2) I don’t know about the other girls but I don’t do any kind of formal, structured dancing such as ballroom, just go to nightclubs. So leading and following isn’t really an issue. Though if you can lead you can follow. Just so everything exactly backwards.

  9. #9
    New Member KatieEvans1989's Avatar
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    I'm already sorted on this. I just don't dance... PERIOD! lol

    Haven't been out as Katie and in male mode I only listen to 'dance' music, which you don't really dance to. You kinda throw yourself around. lol

  10. #10
    1.#QNaN Lydianne's Avatar
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    Act like you know,
    You'll be in the show .

    Start kicking up your heels.

    Or.. Help Is On The Way .

    - Lydianne.

  11. #11
    Gold Member Alice Torn's Avatar
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    I dance around in my apartment alone, in 5 inch heels. never been out on a dance floor CD'd. Only have danced as a guy in guy mode. Would like to try it once, but don't like bars and super loud noisy music. I like music from 1930's through 1970's mostly, not today's music.
    IT TAKES A REAL DRESS TO WEAR A MAN.

  12. #12
    Aspiring Member Eemz's Avatar
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    Oh this is something I would *love* to do too. I have done some partner dancing in the past, mostly Lindy Hop, but only in male mode and always as the lead of course. Darci - I don't know what it's like in TX but in Ireland it's very common for women to dance together because there are never enough men, and one of the women will lead, the other follows and nobody thinks anything of it.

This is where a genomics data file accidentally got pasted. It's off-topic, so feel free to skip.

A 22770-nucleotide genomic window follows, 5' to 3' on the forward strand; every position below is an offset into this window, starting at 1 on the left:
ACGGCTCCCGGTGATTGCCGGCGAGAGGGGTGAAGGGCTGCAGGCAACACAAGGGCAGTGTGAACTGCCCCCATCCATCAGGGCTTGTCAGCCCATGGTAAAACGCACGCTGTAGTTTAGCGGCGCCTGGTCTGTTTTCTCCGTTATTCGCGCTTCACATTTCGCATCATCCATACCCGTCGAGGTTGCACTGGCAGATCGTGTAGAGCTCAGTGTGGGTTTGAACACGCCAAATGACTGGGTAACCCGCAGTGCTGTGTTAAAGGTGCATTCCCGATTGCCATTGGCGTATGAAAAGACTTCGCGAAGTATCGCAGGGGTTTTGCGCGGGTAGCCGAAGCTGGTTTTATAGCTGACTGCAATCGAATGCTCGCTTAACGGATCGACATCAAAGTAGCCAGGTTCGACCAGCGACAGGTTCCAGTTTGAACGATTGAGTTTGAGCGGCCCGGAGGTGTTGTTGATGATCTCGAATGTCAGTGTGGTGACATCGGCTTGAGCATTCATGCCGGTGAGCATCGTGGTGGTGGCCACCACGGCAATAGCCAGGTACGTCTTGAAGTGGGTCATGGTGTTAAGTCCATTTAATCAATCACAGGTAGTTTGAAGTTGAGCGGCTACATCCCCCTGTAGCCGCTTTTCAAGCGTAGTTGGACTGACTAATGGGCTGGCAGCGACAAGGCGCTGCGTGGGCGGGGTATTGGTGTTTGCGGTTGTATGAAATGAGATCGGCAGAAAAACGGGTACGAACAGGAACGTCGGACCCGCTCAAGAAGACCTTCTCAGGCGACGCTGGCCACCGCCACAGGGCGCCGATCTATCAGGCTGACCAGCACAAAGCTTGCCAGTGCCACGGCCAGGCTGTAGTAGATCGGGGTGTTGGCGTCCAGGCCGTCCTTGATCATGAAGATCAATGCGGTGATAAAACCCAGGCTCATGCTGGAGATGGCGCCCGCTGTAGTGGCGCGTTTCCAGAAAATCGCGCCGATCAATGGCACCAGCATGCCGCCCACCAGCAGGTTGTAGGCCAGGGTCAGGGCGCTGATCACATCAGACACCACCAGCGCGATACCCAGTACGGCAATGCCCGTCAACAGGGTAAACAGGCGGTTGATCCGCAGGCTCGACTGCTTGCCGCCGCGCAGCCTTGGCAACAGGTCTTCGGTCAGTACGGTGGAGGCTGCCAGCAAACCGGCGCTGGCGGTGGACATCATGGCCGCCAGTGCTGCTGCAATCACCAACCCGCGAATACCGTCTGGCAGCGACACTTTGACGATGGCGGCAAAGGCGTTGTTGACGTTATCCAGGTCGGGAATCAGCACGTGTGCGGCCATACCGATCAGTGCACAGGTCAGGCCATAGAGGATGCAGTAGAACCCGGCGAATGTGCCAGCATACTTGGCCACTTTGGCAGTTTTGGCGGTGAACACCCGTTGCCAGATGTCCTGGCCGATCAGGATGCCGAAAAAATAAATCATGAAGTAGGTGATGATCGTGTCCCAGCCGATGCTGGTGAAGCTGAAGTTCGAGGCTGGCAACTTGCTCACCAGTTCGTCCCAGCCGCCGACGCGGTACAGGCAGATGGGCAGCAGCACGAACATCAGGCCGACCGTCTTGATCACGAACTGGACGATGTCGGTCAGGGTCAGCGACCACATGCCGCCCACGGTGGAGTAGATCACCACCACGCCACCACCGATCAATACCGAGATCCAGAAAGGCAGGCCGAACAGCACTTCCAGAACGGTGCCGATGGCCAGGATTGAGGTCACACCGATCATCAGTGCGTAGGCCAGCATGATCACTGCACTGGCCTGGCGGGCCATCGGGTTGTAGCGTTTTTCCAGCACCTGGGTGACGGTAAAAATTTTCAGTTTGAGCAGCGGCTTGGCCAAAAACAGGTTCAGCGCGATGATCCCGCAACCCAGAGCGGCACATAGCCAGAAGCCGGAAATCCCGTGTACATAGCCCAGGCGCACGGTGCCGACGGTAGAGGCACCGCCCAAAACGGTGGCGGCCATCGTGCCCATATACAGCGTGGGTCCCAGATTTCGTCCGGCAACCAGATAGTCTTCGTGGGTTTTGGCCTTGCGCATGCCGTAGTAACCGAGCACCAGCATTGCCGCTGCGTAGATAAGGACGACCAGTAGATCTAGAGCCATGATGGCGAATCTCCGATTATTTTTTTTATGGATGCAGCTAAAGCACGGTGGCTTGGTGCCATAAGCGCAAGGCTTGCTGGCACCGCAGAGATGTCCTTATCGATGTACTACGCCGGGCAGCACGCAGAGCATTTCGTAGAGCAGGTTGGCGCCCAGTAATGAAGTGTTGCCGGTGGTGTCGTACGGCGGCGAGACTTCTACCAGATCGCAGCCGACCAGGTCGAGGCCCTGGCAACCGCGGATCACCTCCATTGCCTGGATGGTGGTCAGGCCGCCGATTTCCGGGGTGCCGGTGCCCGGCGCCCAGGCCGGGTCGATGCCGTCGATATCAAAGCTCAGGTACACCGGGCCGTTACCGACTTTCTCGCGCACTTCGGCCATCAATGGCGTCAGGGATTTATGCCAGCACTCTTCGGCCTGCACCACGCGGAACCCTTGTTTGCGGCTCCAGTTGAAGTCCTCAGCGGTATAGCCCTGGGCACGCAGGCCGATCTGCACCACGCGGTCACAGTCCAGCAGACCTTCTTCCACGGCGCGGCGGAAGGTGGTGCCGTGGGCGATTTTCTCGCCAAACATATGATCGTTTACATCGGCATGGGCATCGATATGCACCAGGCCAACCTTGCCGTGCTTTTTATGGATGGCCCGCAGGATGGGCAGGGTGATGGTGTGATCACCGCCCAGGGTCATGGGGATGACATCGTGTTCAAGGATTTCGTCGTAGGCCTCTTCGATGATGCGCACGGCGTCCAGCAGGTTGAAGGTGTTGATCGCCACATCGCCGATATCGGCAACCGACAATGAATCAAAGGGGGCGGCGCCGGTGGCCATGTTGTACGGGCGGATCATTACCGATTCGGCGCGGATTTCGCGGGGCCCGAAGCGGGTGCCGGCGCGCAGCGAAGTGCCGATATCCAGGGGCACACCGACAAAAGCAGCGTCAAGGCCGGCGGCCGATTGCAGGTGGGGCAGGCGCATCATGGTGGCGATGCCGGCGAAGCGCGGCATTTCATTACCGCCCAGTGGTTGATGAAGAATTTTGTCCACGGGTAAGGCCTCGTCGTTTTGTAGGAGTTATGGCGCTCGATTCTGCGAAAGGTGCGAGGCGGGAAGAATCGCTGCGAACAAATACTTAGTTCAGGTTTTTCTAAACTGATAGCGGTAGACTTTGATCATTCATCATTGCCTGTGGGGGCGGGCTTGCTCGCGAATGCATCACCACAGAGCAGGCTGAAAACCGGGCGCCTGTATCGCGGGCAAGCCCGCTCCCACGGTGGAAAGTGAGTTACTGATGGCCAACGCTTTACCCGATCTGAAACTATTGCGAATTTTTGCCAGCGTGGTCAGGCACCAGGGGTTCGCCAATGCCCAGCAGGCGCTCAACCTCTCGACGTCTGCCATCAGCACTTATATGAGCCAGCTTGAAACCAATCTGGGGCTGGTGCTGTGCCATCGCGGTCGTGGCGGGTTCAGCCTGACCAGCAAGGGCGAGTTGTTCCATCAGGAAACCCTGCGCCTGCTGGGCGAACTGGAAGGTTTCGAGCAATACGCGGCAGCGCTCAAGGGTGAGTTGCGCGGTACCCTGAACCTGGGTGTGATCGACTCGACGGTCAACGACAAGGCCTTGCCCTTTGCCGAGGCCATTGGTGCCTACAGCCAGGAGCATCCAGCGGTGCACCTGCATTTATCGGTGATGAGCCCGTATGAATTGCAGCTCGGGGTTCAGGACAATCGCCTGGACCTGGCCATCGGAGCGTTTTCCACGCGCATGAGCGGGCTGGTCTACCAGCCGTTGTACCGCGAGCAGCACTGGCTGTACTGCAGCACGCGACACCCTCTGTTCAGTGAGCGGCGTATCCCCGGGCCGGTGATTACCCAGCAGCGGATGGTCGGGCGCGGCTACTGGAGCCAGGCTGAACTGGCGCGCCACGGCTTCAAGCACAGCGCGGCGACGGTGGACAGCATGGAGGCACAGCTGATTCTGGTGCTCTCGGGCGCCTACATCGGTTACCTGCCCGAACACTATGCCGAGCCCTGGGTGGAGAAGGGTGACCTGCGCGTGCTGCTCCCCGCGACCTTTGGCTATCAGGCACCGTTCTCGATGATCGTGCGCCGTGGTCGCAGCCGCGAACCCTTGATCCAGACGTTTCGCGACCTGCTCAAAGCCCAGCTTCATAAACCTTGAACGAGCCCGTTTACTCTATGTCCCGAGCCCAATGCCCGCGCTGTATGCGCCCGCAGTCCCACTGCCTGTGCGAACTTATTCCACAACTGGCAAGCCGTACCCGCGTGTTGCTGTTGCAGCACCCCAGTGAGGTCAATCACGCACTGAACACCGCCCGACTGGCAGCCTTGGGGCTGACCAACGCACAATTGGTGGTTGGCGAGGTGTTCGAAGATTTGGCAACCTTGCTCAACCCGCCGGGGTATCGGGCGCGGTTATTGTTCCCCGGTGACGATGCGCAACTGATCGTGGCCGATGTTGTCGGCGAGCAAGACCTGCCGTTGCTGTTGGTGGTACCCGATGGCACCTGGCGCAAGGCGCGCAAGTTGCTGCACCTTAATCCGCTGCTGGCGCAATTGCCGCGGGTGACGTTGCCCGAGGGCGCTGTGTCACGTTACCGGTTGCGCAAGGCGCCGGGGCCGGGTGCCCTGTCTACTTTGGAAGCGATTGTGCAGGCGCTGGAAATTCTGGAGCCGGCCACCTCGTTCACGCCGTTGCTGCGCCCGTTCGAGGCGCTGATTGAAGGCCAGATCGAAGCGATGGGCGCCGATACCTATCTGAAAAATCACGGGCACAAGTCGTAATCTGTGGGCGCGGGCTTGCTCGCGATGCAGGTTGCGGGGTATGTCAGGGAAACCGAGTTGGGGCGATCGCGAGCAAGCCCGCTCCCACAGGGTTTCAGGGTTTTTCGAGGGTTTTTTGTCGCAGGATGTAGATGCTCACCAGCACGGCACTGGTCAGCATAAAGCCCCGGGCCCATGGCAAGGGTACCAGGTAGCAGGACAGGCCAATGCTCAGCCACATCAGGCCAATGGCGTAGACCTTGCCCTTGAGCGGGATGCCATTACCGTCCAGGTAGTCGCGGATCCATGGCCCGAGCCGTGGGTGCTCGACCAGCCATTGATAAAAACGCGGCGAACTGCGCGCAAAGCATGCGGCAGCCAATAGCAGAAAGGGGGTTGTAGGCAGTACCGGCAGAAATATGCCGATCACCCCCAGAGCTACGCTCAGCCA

13. #13
    Member Anne E's Avatar
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    Quote Originally Posted by Eemz View Post
    ... in Ireland it's very common for women to dance together because there are never enough men, and one of the women will lead, the other follows and nobody thinks anything of it.
    It depends on where I go dancing and what kind of dancing it is. There are some groups who do partner dancing where the men wear pants and lead and the women wear dresses and follow. But there are groups where people might come alone or with their partners, who might be the same gender or different, and leaders lead and followers follow and if you come alone and you think who you are and who you dance with needs explanation, there are pins that you can borrow at the door, or not if don't want one.

  14. #14
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    Quote Originally Posted by Micki_Finn View Post
    Though if you can lead you can follow. Just so everything exactly backwards.
    This is absolutely, completely, NOT TRUE! The reason I am so irked by this statement is because I see this toxic attitude a lot in my dance classes. Some guys think they are good leaders and decide they want to try following out of curiosity. Since I am equally adept at both I am usually the one they ask to lead them. Most of the time it feels like I am slinging around a 100+ pound bag of flour. The point is, following is its own unique skill and needs to be respected as such.

    Don't EVER have the mindset that because you know how to lead you automatically know how to follow. There are professional dance instructors who have over 20 years experience and they will flat out tell you they are horrible followers. It's really annoying to see the lead (almost always a guy) get all the praise and accolades while the follower is seen as nothing but a prop. So, again, please take the role of follower seriously if you really want to learn.

    Assuming you do want to learn I will post a lengthy post later on because I am headed out the door to go...dancing! Whether you seriously want to learn or not make sure you have fun or what's the point!

  15. #15
    Silver Member Sometimes Steffi's Avatar